When Shay Johnson sees me coming, she usually tries to hide behind the book she's reading. This is perfectly OK with me. Partly because I know she's just kidding around, but mostly because I'll usually have a pretty dumb question for her. Shay is my favorite reference librarian at the Allen County Public Library, and if I were her, I'd hide from me, too. They say there are no dumb questions. Shay would disagree, I think.
Years ago, I brought her an atlas, pointed at a map of Canada and asked, "Where's Amsterdam?" Her response? "Martha, stay away from drugs, girl."
On television and in movies, you have your choice of two librarian stereotypes. The old lady - hair in a bun, rimless glasses perched on her nose, lots of "shushing" - and the young, hip, tech-savvy librarian. The one who wears black emo glasses and sports a star tattoo on her neck.
Shay is neither of these. Shay wears lime green spiky high heels and can quote Shakespeare and Tupac with equal ease. In high school she was part of a dance troupe called Five Play - five girls with early-1990s asymmetrical haircuts who wore matching blue shorts and knee pads. Also, Shay's a great knitter ... which doesn't quite fit. Knitting doesn't seem glamorous enough to be a Shay-approved hobby.
I worked with Shay for a couple of summers at the library, just shelving and checking out books mostly. And she had this wonderful way of shaming me into improving myself, which is just what I needed. "Look it up," she'd say. "I'm no dictionary." Since then, I've taken all my questions to her. Because she always has an answer - even for the dumb ones.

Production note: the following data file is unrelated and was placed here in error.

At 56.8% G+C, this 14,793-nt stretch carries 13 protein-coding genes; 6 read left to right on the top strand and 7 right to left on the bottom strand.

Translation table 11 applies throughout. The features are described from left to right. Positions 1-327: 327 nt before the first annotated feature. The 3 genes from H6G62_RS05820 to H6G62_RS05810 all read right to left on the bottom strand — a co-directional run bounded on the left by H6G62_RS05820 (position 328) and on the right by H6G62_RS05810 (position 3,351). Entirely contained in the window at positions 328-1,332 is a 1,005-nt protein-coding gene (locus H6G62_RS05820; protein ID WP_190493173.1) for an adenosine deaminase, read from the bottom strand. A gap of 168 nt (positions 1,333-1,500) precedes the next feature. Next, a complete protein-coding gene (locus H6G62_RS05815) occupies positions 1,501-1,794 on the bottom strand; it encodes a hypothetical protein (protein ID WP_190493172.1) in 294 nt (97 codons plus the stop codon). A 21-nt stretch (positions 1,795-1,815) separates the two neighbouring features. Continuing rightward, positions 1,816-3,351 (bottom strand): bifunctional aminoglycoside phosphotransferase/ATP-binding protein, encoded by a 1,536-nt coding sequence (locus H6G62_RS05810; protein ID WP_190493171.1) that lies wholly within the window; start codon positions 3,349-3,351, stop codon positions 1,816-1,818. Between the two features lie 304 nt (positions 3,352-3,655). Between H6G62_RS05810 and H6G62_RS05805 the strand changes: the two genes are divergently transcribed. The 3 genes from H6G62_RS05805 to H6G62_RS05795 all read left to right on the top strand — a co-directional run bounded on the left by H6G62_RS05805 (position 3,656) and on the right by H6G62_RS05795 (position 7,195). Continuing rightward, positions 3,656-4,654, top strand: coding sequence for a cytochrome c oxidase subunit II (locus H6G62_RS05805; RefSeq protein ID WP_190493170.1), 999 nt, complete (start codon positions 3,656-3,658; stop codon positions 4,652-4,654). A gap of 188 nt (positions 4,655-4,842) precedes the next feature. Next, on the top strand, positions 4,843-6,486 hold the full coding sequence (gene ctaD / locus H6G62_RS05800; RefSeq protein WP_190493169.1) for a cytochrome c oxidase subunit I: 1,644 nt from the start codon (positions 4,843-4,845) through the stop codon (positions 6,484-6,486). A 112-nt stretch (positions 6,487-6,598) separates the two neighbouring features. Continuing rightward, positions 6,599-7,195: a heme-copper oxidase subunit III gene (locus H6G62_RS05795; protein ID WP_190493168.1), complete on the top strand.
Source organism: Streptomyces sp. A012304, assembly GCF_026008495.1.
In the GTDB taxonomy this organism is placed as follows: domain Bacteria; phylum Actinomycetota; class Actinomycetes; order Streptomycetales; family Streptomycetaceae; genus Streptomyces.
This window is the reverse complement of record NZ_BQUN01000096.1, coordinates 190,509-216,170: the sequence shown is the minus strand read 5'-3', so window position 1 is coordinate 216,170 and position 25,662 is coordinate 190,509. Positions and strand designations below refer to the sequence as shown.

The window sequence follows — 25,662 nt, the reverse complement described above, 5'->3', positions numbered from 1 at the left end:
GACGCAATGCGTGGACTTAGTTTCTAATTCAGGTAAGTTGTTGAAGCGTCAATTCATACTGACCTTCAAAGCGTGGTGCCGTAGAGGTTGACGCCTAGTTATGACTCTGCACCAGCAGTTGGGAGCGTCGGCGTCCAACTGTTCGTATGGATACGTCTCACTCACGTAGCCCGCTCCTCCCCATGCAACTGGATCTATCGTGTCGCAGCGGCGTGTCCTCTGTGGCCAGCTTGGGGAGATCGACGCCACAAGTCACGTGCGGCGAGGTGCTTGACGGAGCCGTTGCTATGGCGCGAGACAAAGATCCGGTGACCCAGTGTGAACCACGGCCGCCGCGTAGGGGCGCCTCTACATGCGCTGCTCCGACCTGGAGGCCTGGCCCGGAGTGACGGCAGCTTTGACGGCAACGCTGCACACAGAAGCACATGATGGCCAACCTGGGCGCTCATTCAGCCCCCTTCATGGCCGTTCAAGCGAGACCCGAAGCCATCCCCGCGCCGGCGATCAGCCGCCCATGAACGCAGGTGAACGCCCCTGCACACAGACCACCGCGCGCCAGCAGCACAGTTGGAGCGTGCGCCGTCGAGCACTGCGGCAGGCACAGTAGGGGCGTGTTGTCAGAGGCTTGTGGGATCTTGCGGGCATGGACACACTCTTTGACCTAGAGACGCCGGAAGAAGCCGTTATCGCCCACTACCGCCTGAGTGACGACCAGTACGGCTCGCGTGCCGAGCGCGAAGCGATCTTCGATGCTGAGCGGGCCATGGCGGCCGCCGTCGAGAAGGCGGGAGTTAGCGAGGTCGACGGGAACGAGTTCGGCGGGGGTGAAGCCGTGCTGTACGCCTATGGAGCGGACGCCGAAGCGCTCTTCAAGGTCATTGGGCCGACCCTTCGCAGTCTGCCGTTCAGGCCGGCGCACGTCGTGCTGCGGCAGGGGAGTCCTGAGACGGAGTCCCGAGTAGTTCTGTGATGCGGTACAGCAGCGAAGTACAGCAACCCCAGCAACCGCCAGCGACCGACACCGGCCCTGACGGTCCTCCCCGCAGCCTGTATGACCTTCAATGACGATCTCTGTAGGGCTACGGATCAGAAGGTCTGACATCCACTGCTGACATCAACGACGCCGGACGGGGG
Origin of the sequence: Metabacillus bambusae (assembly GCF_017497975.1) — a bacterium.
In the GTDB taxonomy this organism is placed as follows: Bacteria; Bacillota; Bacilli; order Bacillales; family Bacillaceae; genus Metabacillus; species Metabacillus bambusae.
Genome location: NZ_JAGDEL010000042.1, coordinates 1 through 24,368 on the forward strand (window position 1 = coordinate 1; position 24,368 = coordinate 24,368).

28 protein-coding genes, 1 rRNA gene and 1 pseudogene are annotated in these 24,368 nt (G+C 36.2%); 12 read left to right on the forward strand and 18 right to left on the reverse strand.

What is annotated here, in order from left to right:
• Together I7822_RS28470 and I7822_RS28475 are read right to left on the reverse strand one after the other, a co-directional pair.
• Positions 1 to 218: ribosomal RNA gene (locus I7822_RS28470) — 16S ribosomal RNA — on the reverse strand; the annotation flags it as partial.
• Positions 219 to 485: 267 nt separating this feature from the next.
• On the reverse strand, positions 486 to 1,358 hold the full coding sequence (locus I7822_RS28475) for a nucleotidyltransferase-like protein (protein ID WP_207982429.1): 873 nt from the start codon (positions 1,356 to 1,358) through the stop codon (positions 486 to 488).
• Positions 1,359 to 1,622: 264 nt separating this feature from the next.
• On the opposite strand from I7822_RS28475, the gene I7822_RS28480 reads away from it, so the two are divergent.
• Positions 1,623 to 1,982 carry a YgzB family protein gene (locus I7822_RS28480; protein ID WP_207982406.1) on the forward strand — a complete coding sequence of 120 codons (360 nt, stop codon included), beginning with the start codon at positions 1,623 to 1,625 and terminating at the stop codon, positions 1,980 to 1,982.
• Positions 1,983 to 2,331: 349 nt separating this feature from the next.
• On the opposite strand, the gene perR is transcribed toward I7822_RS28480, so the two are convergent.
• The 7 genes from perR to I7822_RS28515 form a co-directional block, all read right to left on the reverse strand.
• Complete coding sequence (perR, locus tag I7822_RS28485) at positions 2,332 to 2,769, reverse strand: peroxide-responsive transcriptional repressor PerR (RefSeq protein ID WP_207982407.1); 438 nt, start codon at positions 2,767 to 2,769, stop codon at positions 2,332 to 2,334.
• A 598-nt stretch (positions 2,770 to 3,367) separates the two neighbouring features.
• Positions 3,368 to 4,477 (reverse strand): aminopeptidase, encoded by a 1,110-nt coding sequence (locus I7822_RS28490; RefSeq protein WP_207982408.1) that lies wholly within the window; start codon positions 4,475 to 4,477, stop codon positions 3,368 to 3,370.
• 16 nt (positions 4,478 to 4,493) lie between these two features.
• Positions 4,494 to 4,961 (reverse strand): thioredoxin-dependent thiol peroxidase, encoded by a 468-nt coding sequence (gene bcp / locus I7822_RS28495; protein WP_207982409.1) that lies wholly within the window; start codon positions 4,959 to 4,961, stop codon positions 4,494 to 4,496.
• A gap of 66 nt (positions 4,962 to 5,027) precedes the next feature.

"Well, well, well," she said, wincing at the sight of Jessica and me approaching her reference desk, the two of us fumbling with Darleen's box. "If it isn't the Too-Cute Crew."
"We have a question," I said. "A real one this time."
Shay spent a few seconds admiring her pedicure - bright pink with little jewel-like crystal flowers on each toe - and said, "Here's your answer. It's still chest of drawers. There has never been - and never will be - a chester drawers."
"That was the question last time," I said.
Jessica and I let the box of Darleen's stuff tumble onto Shay's desk and fished around until we found Darleen's birth certificate. I handed it to her.
"Who is Darleen Fitz?" I asked. "That's the question."
She looked at me, one eyebrow up. "Why do you want to know?" she said.
"Will 'because' work?"
Shay smirked. Of course it wouldn't work. Not with her. So we told her the story. Most of it, anyway. Darleen was our neighbor and she'd moved - in the middle of the night - without telling anyone, we said. Now, creepy thugs were coming over to her house, slamming things around in cupboards and howling about money. It's not like we had any reason to contact the police. All we really knew for sure was that Darleen had moved.
"We want to find her," I said. "Just to make sure she's OK and give her this stuff back. But we don't know where to start looking because … we kinda don't know anything about her."
"Martha, you are a troubled child," she said. "Has anybody ever told you to mind your own business?"
"Yes," I said. "You did once. But I didn't listen then, either."